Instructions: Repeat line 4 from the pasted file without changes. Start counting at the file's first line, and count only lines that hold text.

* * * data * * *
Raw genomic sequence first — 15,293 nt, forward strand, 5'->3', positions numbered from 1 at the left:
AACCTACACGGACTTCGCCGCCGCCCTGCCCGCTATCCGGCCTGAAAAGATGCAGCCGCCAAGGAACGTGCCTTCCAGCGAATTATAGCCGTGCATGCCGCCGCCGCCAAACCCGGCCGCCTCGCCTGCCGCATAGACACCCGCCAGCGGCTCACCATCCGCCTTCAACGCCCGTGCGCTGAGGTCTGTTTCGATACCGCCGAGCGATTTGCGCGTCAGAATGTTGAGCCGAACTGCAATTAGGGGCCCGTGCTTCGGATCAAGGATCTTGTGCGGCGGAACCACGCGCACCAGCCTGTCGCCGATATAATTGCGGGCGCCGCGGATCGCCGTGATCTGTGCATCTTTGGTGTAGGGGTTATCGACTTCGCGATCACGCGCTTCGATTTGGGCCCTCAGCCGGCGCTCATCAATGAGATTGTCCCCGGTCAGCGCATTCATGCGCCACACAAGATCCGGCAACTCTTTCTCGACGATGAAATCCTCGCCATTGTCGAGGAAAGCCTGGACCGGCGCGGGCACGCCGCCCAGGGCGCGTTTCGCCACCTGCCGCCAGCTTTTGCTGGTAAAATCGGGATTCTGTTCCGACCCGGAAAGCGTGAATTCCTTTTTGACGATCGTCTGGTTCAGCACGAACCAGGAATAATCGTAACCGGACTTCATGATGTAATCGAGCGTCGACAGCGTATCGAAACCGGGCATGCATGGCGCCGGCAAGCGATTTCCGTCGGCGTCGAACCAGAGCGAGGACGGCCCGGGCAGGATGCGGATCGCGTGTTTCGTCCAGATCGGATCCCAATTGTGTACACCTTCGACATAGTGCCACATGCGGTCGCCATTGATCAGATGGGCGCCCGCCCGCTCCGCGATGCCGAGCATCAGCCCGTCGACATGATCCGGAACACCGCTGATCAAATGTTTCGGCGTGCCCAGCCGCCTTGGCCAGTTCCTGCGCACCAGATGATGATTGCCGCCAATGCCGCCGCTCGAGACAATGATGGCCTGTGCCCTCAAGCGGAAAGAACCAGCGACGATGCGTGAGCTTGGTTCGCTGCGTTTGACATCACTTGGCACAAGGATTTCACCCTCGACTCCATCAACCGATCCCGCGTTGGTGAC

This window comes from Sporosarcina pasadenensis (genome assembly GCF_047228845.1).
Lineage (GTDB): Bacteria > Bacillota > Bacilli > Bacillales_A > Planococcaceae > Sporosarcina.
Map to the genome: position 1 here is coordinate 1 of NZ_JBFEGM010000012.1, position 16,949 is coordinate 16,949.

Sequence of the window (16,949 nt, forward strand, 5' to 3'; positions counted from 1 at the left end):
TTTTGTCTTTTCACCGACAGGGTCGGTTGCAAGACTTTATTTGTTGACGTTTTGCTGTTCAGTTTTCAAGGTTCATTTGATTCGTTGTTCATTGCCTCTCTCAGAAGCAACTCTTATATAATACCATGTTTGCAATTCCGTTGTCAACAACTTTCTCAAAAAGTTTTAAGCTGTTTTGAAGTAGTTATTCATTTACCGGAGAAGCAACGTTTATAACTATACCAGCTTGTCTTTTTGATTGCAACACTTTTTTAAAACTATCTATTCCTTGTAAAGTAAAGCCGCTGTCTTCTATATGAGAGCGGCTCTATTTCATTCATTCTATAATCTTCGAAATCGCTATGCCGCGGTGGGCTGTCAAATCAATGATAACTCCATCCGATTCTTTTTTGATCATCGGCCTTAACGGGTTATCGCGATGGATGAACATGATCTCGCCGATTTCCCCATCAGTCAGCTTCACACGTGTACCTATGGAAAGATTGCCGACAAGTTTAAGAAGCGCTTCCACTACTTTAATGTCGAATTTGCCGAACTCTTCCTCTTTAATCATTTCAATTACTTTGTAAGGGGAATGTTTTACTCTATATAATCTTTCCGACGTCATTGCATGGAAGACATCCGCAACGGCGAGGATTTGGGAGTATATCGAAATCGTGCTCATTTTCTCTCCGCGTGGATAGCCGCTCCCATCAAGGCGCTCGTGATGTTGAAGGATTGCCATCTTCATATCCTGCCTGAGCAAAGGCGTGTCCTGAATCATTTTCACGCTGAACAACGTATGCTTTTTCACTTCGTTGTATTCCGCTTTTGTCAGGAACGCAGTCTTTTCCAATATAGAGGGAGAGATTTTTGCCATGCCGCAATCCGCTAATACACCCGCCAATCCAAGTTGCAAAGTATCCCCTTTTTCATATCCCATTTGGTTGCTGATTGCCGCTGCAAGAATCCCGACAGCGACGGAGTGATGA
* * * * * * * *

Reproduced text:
Lineage (GTDB): Bacteria > Bacillota > Bacilli > Bacillales_A > Planococcaceae > Sporosarcina.